Blog Post

Inflation Surprises

While it is still too early to tell if the ECB QE programme launched on March 9 will manage to bring back inflation towards the target in the medium term, a look at market- and survey-based inflation expectations data allows us to get a sense of how inflation expectations have been evolving in the last few months.

By: , and Date: April 20, 2015 Topic: European Macroeconomics & Governance

Euro area consumer price inflation, as measured by the HICP, continues to undershoot the ECB’s target of “close to, but below 2%”, currently at -0.1% in March. While it is still too early to tell if the ECB QE programme launched on March 9 will manage to bring back inflation towards the target in the medium term, a look at market- and survey-based inflation expectations data allows us to get a sense of how inflation expectations have been evolving in the last few months.

What the Market says

The chart below plots the HICP (in green), and market-based measures of average future inflation, based on zero-coupon swaps, which show the expectations over the periods from 1 to 10 years ahead.

The first observation is that market inflation expectations have been sliding continuously from 2012 to January 2015 (see the lines from blue to bright yellow), matching the sharp and steady collapse in headline HICP inflation that took place during that period, and prompting the ECB to act further and launch sovereign QE at its 22 January 2015 Governing Council meeting.

Source: Datastream, European Central Bank, Bruegel Calculations. Note: Market based inflation expectations refer to zero-coupon swaps over a time horizon of 1 to 10 years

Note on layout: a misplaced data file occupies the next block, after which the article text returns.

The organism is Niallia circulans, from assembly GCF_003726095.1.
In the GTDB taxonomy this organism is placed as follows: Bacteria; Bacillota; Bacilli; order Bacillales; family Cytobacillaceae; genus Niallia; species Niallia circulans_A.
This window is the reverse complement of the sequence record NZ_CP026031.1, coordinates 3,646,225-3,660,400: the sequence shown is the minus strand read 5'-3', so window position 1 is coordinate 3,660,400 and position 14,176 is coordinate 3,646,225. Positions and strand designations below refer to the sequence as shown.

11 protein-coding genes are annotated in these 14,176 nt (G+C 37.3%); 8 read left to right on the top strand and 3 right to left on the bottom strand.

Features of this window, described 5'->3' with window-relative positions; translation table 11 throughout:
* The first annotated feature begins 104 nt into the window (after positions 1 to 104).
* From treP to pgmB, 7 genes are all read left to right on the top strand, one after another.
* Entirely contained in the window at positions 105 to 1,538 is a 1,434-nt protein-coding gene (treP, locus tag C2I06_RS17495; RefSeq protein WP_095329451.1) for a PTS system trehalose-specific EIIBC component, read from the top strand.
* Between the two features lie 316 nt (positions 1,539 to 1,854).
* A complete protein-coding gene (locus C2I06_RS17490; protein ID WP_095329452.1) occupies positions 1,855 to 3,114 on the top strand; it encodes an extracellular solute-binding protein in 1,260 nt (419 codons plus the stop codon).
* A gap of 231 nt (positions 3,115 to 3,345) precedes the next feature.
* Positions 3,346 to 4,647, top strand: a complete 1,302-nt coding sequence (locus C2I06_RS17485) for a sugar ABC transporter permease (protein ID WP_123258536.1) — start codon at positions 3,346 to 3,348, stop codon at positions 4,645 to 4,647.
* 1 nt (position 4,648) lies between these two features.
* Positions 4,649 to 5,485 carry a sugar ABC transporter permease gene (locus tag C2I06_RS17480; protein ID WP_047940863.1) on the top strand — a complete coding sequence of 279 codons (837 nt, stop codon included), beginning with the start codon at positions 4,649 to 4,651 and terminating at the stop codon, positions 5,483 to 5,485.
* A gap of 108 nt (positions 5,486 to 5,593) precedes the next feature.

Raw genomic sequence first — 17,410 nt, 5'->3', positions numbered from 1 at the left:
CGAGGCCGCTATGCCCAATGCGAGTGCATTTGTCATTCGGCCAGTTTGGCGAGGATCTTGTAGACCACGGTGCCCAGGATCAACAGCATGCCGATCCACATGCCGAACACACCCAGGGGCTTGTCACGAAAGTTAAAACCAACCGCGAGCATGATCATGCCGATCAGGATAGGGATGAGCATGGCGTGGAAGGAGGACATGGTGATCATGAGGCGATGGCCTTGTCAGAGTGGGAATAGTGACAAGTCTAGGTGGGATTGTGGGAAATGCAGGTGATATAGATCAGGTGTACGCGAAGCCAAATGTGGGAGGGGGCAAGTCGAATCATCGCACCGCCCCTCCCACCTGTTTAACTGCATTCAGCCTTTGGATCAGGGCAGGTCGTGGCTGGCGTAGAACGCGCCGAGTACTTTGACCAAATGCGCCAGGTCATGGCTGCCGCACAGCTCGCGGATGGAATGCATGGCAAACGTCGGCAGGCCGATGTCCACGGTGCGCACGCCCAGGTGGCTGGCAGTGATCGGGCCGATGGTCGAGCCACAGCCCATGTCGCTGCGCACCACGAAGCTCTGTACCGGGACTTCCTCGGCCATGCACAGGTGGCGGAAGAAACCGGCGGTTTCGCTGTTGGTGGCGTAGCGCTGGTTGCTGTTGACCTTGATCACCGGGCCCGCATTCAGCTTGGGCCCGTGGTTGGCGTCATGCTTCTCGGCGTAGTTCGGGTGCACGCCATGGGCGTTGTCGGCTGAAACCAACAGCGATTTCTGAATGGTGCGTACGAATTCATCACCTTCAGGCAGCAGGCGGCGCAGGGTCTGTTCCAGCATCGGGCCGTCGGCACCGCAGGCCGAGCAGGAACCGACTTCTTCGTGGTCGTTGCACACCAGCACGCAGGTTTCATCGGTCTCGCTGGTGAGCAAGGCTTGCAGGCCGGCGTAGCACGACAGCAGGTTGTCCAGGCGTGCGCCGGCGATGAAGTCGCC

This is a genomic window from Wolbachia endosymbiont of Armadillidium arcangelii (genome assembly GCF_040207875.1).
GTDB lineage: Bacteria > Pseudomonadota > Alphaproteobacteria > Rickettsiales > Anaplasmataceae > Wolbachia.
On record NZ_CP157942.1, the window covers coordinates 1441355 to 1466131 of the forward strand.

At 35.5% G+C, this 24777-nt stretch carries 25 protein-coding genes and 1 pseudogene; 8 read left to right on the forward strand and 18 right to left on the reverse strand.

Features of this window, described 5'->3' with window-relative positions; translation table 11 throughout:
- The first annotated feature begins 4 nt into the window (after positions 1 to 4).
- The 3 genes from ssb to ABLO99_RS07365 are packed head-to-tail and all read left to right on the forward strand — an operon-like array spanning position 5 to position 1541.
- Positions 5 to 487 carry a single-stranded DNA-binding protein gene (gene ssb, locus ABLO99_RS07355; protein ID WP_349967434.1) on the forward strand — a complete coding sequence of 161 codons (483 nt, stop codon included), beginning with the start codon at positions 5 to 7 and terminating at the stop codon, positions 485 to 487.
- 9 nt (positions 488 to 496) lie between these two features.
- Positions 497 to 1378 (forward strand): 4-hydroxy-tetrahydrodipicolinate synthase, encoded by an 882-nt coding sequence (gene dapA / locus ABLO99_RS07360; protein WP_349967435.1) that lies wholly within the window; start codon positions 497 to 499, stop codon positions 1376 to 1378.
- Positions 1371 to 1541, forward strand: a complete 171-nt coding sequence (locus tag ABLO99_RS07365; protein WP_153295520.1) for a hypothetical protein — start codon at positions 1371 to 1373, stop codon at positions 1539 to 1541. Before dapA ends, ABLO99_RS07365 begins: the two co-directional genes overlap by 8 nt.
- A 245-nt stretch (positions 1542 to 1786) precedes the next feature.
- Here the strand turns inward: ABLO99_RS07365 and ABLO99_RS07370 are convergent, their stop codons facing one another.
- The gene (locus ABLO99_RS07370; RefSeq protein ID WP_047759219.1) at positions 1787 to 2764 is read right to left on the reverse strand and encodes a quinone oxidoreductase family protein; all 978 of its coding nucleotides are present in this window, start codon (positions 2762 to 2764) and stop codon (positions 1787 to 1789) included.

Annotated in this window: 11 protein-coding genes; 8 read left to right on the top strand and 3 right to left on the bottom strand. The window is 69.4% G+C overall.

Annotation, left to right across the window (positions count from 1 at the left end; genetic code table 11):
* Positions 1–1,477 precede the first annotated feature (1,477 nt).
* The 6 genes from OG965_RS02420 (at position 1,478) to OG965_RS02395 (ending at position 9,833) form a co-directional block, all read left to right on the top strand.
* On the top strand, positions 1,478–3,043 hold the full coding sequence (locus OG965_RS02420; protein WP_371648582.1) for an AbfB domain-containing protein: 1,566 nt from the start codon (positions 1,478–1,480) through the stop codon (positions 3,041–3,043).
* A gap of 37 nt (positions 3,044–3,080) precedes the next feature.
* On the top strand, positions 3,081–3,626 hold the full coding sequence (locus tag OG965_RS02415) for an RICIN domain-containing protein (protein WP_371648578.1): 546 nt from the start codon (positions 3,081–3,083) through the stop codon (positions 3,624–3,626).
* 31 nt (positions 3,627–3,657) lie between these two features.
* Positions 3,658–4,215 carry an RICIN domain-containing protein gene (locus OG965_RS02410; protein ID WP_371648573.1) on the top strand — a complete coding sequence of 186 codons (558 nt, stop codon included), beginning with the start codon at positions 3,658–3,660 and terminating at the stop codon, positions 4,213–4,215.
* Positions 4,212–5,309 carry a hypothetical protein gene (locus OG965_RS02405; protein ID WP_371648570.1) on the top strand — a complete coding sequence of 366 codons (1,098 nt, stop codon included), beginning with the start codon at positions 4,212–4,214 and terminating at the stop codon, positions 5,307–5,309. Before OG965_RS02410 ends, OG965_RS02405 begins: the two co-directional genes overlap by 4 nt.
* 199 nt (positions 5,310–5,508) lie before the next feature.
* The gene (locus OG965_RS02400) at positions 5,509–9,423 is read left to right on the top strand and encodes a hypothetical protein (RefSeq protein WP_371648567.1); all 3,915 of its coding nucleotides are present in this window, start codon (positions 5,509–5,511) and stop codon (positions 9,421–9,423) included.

However, since the beginning of February we can see some positive developments at the shorter horizons of 1 to about 5 years. This is shown by the upwards shifts in the dotted-lines, from lows of below zero at 1-year forward in January this year (light orange), up to nearly 1% as of last week (red). Even though inflation in the eurozone is still expected to miss its target in the next ten years (with expectations of inflation only averaging 1.4% from now to 2025), this is nevertheless a positive development and a welcome turnaround after the dis-anchoring of inflation expectations observed in the last couple of years.

What Forecasters say

This turnaround is also visible in the ECB’s Survey of Professional Forecasters. Its latest edition published last week shows a slight rebound, with two-year ahead inflation average expectations rising from 1.2% to 1.4%, while long term expectations seem to have stabilised at 1.8%.

Source: ECB SPF (Survey of Professional forecasters); Note: “Long-term” refers to inflation expectations 5 year ahead.

Another way to look at this survey is from the perspective of the distributions of forecasts. For the 2 year ahead forecasts, the share of higher forecasts has increased substantially in the new survey compared to the one published during the first quarter of 2015. There was also a noticeable narrowing of the variance of responses, suggesting a decrease of uncertainty concerning the inflation outlook for the next two years.

Source: ECB SPF and Bruegel calculations.

Why have inflation expectations increased lately?

It is difficult to disentangle the main reasons behind the recent increase in expectations, but 3 main explanations immediately come to mind: 1) the ECB QE programme, 2) the stabilisation of oil prices, 3) some positive data releases.